Eight different ARBs (Losartan, Candesartan, Valsartan, Irbesartan, Telmisartan, Eprosartan, Olmesartan, and Azilsartan; Figure 1) are currently approved for the treatment of hypertension (Bader et al., 2012) and thus safely used in patients without major side effect, indicating that these ARBs may be reconsidered for the treatment of others pathologies including breast cancer. Several studies evaluated breast cancer risk in ARBs users. Although one study indicated that ARBs are associated with a modest increased risk of new cancer diagnosis (Sipahi et al., 2010), other groups rather reported that ARBs do not influence the risk of developing a cancer, including breast cancer (Li et al., 2003; Fryzek et al., 2006; ARB Trialists Collaboration, 2011; Azoulay et al., 2012; Bhaskaran et al., 2012; Li et al., 2013). Several studies showed that there is no significant association between the use of ARBs and overall survival of breast cancer patients (Sipahi et al., 2010; Chae et al., 2011; Cardwell et al., 2014). Other analyses indicated that ARBs users with invasive breast cancer have a reduced risk of recurrence (Chae et al., 2011, 2013; Mc Menamin et al., 2012), although in one study ARBs were not associated with breast cancer recurrence (Sørensen et al., 2012), an apparent discrepancy that may reflect variations in AT1 levels among different breast cancer populations examined.
Compound C21 is the only non-peptide orally active AT2 receptor agonist tested in several preclinical models with broad potential indication (Unger and Dahlöf, 2010). C21 has been shown to have beneficial effects on blood pressure, cardiac, and kidney functions and inflammation (Steckelings et al., 2011; McCarthy et al., 2013), and its effects in cancer still need to be investigated. Other AT2 ligands are under preclinical development (Bader et al., 2012). In particular the AT2 agonist LP2 compound (Lanthio Pharma) is under evaluation in heart and lung injury (Wagenaar et al., 2013). AT2 antagonists such as PD123319 and its orally active derivative EMA401 were also investigated. Of interest, the highly selective AT2 antagonist EMA401 is under development as a novel neuropathic pain therapeutic agent (Rice et al., 2014). Thus, tools to either block or activate the AT2 receptor (Figure 1) are under development but preclinical studies are still needed to elucidate AT2 functions in cancer and to adequately target this receptor, in particular in breast cancer.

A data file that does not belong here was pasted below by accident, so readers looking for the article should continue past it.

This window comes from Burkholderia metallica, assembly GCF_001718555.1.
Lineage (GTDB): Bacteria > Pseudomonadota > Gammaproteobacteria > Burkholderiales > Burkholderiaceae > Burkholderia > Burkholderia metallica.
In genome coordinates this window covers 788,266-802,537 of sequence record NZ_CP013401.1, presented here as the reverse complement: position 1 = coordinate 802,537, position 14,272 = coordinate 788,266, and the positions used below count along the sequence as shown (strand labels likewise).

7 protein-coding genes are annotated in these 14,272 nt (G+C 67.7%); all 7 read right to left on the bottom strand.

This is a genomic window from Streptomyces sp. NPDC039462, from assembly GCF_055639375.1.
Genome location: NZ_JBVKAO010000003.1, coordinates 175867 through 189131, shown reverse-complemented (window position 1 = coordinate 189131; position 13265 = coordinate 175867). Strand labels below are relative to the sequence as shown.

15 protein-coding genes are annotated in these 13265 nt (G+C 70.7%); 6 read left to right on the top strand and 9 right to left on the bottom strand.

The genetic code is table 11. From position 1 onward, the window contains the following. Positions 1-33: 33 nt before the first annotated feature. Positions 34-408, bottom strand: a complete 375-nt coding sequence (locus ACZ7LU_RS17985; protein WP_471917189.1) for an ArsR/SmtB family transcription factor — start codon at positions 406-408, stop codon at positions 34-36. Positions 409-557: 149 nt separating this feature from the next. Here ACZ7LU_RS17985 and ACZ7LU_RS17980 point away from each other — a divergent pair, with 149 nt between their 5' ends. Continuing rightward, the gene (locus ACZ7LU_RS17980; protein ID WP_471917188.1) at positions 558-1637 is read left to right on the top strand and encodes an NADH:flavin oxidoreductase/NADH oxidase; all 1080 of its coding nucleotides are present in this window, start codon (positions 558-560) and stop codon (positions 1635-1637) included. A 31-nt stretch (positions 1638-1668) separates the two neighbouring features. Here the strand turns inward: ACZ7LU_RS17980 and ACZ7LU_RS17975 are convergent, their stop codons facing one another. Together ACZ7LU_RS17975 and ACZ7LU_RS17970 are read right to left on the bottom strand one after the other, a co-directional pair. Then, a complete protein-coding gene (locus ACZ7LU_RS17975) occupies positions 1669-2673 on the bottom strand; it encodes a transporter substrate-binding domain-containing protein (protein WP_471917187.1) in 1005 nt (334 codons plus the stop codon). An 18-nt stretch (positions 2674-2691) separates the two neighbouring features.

Targeting Mas receptor is a promising therapeutic option. Ang1–7 was evaluated in phase I clinical study involving eighteen patients with advanced solid tumors from colon, lung, pancreas, prostate, and soft tissues (Petty et al., 2009). Only mild toxicity was observed for high doses of Ang1–7 administrated subcutaneously (Petty et al., 2009). Of interest, in this study Ang1–7 treatment led to clinical benefit for four patients. In a phase I/II clinical study, Ang1–7 was administered before and after chemotherapy in breast cancer patients with no dose-limiting toxicity (Rodgers et al., 2006). These clinical studies suggest that Ang1–7 may be used in patients without major side effect. To go further, new tools to target Mas receptor are under development. These include orally active Ang1–7 derivatives and new Mas agonists such as the peptidic compound CGEN-856 and the non-peptidic AVE-0991 compound (Figure 1; Bader et al., 2012; Ferreira et al., 2012). Of note, patents were developed for the use of Ang1–7 as anti-cancer and chemopreventive agents able to prevent and reduce cancer growth, including in breast cancer (Tallant et al., 2011; Tallant and Gallagher, 2014).